Lloyds Banking Group named Antonio Horta-Osorio, the head of Santander in the UK, as the successor to outgoing chief executive Eric Daniels yesterday. Santander was quick to line up Ana Patricia Botin, the daughter of the Spanish group's chairman, Emilio Botin, to replace him.
Lloyds' appointment of the Portuguese banker came as a surprise as it emerged the day after the part-nationalised bank released a trading update, when no suggestion Mr Daniels' replacement had been found. Mr Horta-Osorio joins Lloyds early next year and takes over as chief executive from 1 March.
Sir Win Bischoff, chairman of Lloyds, said Mr Horta-Osorio "stood out in an excellent shortlist of potential candidates for this position". He also backed the new hire's experience and understanding of the UK retail and commercial banking market.
It is understood that Mr Horta-Osorio has been talking to Lloyds over the past few weeks, and informed his current employers of his decision to leave at the weekend. One banking source said: "Santander tried hard to keep hold of him, but despite his affection for the group, the challenge of Lloyds was too great to pass up."
Mr Horta-Osorio said: "I am conscious of the vitally important role the group plays in the UK's social and economic fabric. Lloyds is a key player in the UK economy and is instrumental in supporting the future growth and prosperity of the country."
The bank revealed he could receive a remuneration package of more than £8m next year. His annual salary is set at £1.03m, with a bonus of more than double that if the bank hits targets. Next year he will also receive a long-term performance-based incentive scheme that could be worth more than four times his salary. Mr Horta-Osorio will also be handed a £610,000 cash allowance to fund personal pension arrangements.
The Portuguese banker's bonus will also have his bonus linked to small businesses lending targets, after last-minute demands made by George Osborne.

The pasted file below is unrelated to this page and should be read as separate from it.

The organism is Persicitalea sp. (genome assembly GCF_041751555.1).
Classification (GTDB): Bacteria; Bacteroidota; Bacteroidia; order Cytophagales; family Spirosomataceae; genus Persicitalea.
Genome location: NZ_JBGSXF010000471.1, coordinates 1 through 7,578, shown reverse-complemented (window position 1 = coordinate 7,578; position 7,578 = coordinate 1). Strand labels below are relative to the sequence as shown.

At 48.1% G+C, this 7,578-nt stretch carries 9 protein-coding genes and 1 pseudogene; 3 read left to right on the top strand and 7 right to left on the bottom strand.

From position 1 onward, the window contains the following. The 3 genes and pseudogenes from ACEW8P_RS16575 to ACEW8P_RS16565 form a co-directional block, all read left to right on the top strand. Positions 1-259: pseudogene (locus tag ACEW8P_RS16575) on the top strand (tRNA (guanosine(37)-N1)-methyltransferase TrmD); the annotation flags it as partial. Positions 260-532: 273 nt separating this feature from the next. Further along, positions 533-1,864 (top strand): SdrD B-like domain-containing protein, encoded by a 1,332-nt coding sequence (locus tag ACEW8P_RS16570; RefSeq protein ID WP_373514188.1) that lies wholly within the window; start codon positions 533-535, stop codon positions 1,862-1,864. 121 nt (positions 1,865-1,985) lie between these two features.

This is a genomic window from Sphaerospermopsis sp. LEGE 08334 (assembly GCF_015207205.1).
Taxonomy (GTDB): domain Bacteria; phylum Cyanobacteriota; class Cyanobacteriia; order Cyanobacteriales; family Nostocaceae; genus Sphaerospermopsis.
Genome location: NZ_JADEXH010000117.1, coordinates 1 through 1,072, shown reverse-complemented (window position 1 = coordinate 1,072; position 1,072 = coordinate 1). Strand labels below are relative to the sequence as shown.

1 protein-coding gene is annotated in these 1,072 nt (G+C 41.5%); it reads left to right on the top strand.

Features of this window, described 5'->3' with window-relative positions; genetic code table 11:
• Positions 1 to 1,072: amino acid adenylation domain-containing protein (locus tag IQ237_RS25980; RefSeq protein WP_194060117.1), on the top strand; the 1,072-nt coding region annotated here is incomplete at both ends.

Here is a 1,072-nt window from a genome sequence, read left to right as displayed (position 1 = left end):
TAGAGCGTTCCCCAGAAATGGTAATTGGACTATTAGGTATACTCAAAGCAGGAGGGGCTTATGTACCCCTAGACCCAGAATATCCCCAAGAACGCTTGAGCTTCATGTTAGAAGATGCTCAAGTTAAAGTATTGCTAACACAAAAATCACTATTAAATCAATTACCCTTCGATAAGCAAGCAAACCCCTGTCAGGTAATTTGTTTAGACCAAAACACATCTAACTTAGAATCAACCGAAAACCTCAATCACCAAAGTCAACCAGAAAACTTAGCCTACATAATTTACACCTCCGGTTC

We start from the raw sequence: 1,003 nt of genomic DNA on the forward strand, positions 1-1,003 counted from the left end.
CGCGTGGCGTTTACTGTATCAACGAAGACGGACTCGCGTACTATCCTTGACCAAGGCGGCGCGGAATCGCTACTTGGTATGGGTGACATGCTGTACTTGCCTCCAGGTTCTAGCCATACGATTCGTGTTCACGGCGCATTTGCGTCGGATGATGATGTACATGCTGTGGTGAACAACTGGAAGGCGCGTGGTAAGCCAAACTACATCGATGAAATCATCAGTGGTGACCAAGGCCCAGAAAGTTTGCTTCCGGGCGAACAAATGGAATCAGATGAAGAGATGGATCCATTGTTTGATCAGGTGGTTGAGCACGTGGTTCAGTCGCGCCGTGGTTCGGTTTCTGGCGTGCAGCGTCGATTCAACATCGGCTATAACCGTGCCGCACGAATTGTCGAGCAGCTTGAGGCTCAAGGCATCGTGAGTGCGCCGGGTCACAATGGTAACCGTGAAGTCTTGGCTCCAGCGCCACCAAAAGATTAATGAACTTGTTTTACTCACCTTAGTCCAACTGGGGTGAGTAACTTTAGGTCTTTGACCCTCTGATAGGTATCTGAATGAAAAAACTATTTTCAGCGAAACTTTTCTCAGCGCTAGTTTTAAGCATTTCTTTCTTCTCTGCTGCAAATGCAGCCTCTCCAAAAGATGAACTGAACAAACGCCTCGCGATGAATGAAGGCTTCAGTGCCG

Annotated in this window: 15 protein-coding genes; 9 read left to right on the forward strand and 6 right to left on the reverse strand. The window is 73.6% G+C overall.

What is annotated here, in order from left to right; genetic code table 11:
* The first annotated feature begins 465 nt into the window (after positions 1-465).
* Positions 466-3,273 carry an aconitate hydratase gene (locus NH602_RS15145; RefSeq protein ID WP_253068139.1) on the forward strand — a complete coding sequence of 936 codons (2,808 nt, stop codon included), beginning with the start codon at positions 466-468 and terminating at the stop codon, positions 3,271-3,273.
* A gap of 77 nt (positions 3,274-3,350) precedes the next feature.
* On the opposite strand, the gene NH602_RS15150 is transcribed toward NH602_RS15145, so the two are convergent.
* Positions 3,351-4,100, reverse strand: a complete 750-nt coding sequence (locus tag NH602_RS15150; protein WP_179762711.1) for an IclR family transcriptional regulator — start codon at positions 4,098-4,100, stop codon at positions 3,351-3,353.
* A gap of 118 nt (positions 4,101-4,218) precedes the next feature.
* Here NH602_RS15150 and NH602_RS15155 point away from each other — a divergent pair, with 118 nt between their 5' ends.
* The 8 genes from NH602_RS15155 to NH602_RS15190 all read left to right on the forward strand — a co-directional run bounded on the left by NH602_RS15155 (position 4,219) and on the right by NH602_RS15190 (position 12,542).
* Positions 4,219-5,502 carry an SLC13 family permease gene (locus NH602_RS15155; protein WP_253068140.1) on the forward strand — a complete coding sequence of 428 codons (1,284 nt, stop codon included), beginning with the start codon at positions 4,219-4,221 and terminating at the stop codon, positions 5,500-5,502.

He was told at a meeting with the Chancellor last week that part of his £8.3m potential pay package will depend on him boosting business lending. Mr Osborne was unable to insert a specific lending target into Mr Horta-Osório's contract, but he secured an agreement that a target would be set.
Though Mr Horta-Osorio is thought to be taking a pay cut to move to Lloyds, the package is bound to cause some controversy, given the sizeable stake the British taxpayer owns in Lloyds. Sensitive to such criticism, Treasury sources sought to emphasis his credentials yesterday.
His appointment was also welcomed by analysts, who backed the incoming chief executive's record at Santander in the UK. Ian Gordon, of Exane BNP Paribas, said the appointment of Mr Horta-Osorio was a "perfect choice".
The scuba diving enthusiast joined Santander in 1993 as chief executive of Banco Santander de Negocios Portugal after stints at Goldman Sachs in New York and London and Citibank. In 2004, he moved to the UK to take up the role as non-executive director of Abbey, the same year the Spanish group secured a deal to buy the former building society. He has headed up UK operations of the Spanish bank since 2006, overseeing Santander's subsequent takeover of Alliance & Leicester, the savings operation of Bradford & Bingley and branches from Royal Bank of Scotland.
Lloyds said in its statement yesterday: "He has led the successful expansion of the Santander Group in the UK through strong organic growth." A source close to Mr Horta-Osorio said that "after a five-year transformation of Santander's operations in the UK, this is a natural point to move on".
High stakes Botin
* Santander reacted quickly to the news that Antonio Horta-Osorio was to jump ship in the new year. It emerged that the daughter of group chairman Emilio Botin, head of Spain's premier banking family, was to be parachuted into the UK.
Ms Botin currently runs the group's Banesto subsidiary in Spain, and many have pencilled her in as her father's eventual successor. While some have suggested she lacks enough experience for the group role, the handling of Santander's UK operations as well as next year's partial flotation of the division could act as indicators. Don Emilio, as her father is said to be called within the group, still seems as sprightly as ever, though. He has spearheaded the group's vast expansion over the past decade, taking Santander from a provincial bank to outstrip its domestic rival BBVA. Analysts have said in the past that Mr Botin, the third generation of a Cantabrian banking family, has defined Santander with his strength of personality. The new head of UK operations could well define the future.Reuse content